Why do I think am I qualified to stand here and pontificate about preservation costs? The LOCKSS Program develops, and supports users of, the LOCKSS digital preservation technology. This is a peer-to-peer system designed to let libraries collect and preserve copyright content published on the Web, such as e-journals and e-books. LOCKSS users participate in a number of networks customized for these and other forms of content including government documents, social science datasets, library special collections, and so on. One of these networks, the CLOCKSS archive, a community-managed dark archive of e-journals and e-books, was recently certified to the Trusted Repository Audit Criteria, equalling the previous highest score and gaining the first-ever perfect score for technology. The LOCKSS software is free open source, the LOCKSS team charges for support and services. On that basis, with no grant funding, for more than 7 years we have covered our costs and accumulated some reserves.

Because understanding and controlling our costs is very important for us, and because the LOCKSS system's Lots Of Copies trades using more disk space for using less of other resources (especially lawyers), I have been researching the costs of storage for some years.

Like all of you, the LOCKSS team has to plan and justify our budget each year. It is clear that economic failure is one of the most significant threats to the content we preserve, as it is even for the content national libraries preserve. For each of us individually the answer to "Costs: Why Do We Care?" is obvious. But I want to talk about why the work we are discussing over these two days, of collecting, curating, normalizing, analyzing and disseminating cost information about digital curation and preservation, is important not just at an individual level but for the big picture of preservation. What follows is in three sections:
  • The current  situation.
  • Cost trends.
  • What can be done?
The Current SituationHow well are we doing at the task of preservation? Attempts have been made to measure the probability that content is preserved in some areas; e-journals, e-theses and the surface Web:
  • In 2010 the ARL reported that the median research library received about 80K serials. Stanford's numbers support this. The Keepers Registry, across its 8 reporting repositories, reports just over 21K "preserved" and about 10.5K "in progress". Thus under 40% of the median research library's serials are at any stage of preservation.
  • Luis Faria and co-authors (PDF) compare information extracted from journal publisher's web sites with the Keepers Registry and conclude:We manually repeated this experiment with the more complete Keepers Registry and found that more than 50% of all journal titles and 50% of all attributions were not in the registry and should be added.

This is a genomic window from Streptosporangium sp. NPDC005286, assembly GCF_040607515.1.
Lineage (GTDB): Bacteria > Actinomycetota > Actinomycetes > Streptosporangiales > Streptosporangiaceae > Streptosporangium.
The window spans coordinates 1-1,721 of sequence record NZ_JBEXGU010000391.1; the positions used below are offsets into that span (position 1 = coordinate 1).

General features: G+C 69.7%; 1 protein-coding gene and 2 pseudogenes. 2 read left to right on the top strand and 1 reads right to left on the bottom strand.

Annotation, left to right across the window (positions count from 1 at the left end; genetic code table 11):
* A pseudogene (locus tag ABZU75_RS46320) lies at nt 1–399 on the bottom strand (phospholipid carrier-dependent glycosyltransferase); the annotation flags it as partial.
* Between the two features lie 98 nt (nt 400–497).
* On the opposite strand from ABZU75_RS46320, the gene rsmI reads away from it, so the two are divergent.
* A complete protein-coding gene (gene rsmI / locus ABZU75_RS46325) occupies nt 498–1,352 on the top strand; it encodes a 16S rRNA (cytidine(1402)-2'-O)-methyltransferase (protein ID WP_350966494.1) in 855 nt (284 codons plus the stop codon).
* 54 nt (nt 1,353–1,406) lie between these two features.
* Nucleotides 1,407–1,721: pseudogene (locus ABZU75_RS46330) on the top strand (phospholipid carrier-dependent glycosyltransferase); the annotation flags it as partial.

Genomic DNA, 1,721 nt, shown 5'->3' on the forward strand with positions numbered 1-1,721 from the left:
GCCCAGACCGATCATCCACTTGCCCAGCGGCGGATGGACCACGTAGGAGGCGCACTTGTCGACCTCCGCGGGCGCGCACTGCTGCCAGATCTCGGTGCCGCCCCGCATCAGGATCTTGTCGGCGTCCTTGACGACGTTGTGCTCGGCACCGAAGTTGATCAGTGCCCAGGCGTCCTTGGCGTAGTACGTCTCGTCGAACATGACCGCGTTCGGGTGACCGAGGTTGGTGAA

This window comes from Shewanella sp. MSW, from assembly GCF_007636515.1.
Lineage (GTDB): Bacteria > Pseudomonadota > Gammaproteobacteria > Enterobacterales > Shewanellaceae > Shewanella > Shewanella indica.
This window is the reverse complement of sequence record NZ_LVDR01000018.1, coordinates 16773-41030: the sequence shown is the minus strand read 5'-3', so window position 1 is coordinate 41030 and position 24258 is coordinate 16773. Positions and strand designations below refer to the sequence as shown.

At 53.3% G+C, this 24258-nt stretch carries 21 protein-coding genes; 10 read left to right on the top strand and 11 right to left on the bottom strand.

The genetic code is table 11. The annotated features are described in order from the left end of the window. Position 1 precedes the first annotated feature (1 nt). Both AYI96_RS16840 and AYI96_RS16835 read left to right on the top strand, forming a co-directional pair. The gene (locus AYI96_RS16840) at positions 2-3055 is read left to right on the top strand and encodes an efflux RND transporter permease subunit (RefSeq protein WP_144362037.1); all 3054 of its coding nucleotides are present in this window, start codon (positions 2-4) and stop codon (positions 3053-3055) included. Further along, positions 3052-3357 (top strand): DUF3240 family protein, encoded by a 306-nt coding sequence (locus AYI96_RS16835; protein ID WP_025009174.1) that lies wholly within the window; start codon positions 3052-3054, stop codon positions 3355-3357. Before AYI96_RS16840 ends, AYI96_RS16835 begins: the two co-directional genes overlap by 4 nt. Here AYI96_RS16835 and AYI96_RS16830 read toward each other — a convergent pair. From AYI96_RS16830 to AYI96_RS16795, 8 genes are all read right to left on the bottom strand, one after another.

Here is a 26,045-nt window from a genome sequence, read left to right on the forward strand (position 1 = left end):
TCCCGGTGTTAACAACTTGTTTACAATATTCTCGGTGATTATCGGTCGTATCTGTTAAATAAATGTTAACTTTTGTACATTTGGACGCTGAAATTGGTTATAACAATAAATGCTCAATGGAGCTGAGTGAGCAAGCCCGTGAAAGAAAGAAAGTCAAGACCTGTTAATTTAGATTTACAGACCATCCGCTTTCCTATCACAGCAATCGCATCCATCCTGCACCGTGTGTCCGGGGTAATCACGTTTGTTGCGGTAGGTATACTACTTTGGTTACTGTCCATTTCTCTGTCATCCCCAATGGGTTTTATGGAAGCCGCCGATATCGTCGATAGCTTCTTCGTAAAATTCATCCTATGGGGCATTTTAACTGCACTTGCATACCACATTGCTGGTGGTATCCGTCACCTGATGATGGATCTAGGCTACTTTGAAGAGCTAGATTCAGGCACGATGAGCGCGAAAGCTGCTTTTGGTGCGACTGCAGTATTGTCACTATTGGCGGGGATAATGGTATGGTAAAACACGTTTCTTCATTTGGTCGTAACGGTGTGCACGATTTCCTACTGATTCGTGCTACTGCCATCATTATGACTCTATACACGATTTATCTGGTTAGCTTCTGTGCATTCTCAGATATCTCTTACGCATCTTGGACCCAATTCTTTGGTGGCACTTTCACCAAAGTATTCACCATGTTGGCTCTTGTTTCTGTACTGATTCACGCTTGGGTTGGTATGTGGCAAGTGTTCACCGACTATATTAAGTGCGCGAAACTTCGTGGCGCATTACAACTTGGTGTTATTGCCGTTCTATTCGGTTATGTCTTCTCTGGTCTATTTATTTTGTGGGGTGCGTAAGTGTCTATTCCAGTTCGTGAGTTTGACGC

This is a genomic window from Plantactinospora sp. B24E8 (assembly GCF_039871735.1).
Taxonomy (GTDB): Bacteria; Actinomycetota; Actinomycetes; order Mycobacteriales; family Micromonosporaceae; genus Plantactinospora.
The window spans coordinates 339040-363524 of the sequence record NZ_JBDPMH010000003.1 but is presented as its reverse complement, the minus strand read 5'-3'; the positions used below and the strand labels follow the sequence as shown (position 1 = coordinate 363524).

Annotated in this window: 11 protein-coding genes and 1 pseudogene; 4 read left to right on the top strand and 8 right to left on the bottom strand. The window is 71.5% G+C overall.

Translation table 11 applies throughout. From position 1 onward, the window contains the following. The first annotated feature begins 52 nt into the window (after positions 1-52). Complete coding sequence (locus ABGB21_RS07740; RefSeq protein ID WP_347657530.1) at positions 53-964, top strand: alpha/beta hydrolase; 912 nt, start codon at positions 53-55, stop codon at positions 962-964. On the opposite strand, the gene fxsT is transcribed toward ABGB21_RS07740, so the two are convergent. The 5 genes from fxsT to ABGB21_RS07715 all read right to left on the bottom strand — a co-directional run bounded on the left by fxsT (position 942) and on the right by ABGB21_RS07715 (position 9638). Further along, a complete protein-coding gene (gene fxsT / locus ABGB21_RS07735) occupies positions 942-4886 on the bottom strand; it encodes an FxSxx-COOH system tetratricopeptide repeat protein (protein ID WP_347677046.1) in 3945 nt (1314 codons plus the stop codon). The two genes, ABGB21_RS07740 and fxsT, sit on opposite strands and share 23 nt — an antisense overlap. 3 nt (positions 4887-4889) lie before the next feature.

• The Prelida project Hiberlink project studied the links in 46,000 US theses and determined that about 50% of the linked-to content was preserved in at least one Web archive.
  • Scott Ainsworth and his co-authors tried to estimate the probability that a publicly-visible URI was preserved, as a proxy for the question "How Much of the Web is Archived?" They generated lists of "random" URLs using several different techniques including sending random words to search engines and random strings to the URL shortening service. They then:
    • tried to access the URL from the live Web.
    • used Memento to ask the major Web archives whether they had at least one copy of that URL.
    Their results are somewhat difficult to interpret, but for their two more random samples they report: URIs from search engine sampling have about 2/3 chance of being archived [at least once] and URIs just under 1/3.
So, are we preserving half the stuff that should be preserved? Unfortunately, there are a number of reasons why this simplistic assessment is wildly optimistic.
An Optimistic AssessmentFirst, the assessment isn't risk-adjusted:
  • As regards the scholarly literature librarians, who are concerned with post-cancellation access not with preserving the record of scholarship, have directed resources to subscription rather than open-access content, and within the subscription category, to the output of large rather than small publishers. Thus they have driven resources towards the content at low risk of loss, and away from content at high risk of loss. Preserving Elsevier's content makes it look like a huge part of the record is safe because Elsevier publishes a huge part of the record. But Elsevier's content is not at any conceivable risk of loss, and is at very low risk of cancellation, so what have those resources achieved for future readers?
  • As regards Web content, the more links to a page, the more likely the crawlers are to find it, and thus, other things such as robots.txt being equal, the more likely it is to be preserved. But equally, the less at risk of loss.
Second, the assessment isn't adjusted for difficulty:
  • A similar problem of risk-aversion is manifest in the idea that different formats are given different "levels of preservation". Resources are devoted to the formats that are easy to migrate. But precisely because they are easy to migrate, they are at low risk of obsolescence.